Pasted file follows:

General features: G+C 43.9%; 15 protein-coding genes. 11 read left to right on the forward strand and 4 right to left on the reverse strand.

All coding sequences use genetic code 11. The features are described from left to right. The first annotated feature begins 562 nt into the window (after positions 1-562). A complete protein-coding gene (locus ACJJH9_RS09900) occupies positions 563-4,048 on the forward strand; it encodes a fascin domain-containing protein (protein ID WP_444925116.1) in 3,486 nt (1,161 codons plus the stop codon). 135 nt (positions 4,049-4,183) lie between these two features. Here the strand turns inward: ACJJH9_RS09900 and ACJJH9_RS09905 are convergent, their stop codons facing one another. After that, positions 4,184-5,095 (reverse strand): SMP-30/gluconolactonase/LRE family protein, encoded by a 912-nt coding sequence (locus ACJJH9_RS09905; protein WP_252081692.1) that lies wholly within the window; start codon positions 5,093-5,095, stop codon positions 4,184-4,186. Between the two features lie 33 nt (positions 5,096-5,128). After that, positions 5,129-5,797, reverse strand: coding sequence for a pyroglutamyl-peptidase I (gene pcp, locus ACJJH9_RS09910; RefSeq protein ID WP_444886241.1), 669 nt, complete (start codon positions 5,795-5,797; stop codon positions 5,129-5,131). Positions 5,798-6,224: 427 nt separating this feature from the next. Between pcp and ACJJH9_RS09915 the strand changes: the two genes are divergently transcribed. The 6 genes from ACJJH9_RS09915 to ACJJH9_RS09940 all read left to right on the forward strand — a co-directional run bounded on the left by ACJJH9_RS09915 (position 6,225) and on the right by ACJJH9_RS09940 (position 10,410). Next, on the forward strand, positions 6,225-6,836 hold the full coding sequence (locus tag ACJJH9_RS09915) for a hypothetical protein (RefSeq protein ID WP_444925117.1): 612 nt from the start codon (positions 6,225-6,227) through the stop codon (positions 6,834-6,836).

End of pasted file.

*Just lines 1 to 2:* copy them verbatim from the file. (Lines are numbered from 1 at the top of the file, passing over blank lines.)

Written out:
General features: G+C 43.9%; 15 protein-coding genes. 11 read left to right on the forward strand and 4 right to left on the reverse strand.

All coding sequences use genetic code 11. The features are described from left to right. The first annotated feature begins 562 nt into the window (after positions 1-562). A complete protein-coding gene (locus ACJJH9_RS09900) occupies positions 563-4,048 on the forward strand; it encodes a fascin domain-containing protein (protein ID WP_444925116.1) in 3,486 nt (1,161 codons plus the stop codon). 135 nt (positions 4,049-4,183) lie between these two features. Here the strand turns inward: ACJJH9_RS09900 and ACJJH9_RS09905 are convergent, their stop codons facing one another. After that, positions 4,184-5,095 (reverse strand): SMP-30/gluconolactonase/LRE family protein, encoded by a 912-nt coding sequence (locus ACJJH9_RS09905; protein WP_252081692.1) that lies wholly within the window; start codon positions 5,093-5,095, stop codon positions 4,184-4,186. Between the two features lie 33 nt (positions 5,096-5,128). After that, positions 5,129-5,797, reverse strand: coding sequence for a pyroglutamyl-peptidase I (gene pcp, locus ACJJH9_RS09910; RefSeq protein ID WP_444886241.1), 669 nt, complete (start codon positions 5,795-5,797; stop codon positions 5,129-5,131). Positions 5,798-6,224: 427 nt separating this feature from the next. Between pcp and ACJJH9_RS09915 the strand changes: the two genes are divergently transcribed. The 6 genes from ACJJH9_RS09915 to ACJJH9_RS09940 all read left to right on the forward strand — a co-directional run bounded on the left by ACJJH9_RS09915 (position 6,225) and on the right by ACJJH9_RS09940 (position 10,410). Next, on the forward strand, positions 6,225-6,836 hold the full coding sequence (locus tag ACJJH9_RS09915) for a hypothetical protein (RefSeq protein ID WP_444925117.1): 612 nt from the start codon (positions 6,225-6,227) through the stop codon (positions 6,834-6,836).